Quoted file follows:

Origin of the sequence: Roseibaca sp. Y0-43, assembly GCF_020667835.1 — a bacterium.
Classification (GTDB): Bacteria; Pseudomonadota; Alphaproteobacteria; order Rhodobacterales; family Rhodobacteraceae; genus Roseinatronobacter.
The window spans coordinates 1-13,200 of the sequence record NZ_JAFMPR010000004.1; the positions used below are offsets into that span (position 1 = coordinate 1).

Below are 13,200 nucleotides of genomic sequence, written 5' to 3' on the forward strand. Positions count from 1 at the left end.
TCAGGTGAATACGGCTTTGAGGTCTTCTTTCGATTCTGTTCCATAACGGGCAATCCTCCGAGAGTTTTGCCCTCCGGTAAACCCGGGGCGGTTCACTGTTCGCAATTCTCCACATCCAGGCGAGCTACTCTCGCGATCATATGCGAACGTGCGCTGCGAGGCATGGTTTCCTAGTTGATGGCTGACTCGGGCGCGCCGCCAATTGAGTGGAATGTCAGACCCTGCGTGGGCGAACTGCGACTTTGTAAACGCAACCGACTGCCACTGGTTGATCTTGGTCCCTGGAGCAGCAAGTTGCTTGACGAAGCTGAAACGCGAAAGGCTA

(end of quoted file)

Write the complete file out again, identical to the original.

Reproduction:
Origin of the sequence: Roseibaca sp. Y0-43, assembly GCF_020667835.1 — a bacterium.
Classification (GTDB): Bacteria; Pseudomonadota; Alphaproteobacteria; order Rhodobacterales; family Rhodobacteraceae; genus Roseinatronobacter.
The window spans coordinates 1-13,200 of the sequence record NZ_JAFMPR010000004.1; the positions used below are offsets into that span (position 1 = coordinate 1).

Below are 13,200 nucleotides of genomic sequence, written 5' to 3' on the forward strand. Positions count from 1 at the left end.
TCAGGTGAATACGGCTTTGAGGTCTTCTTTCGATTCTGTTCCATAACGGGCAATCCTCCGAGAGTTTTGCCCTCCGGTAAACCCGGGGCGGTTCACTGTTCGCAATTCTCCACATCCAGGCGAGCTACTCTCGCGATCATATGCGAACGTGCGCTGCGAGGCATGGTTTCCTAGTTGATGGCTGACTCGGGCGCGCCGCCAATTGAGTGGAATGTCAGACCCTGCGTGGGCGAACTGCGACTTTGTAAACGCAACCGACTGCCACTGGTTGATCTTGGTCCCTGGAGCAGCAAGTTGCTTGACGAAGCTGAAACGCGAAAGGCTA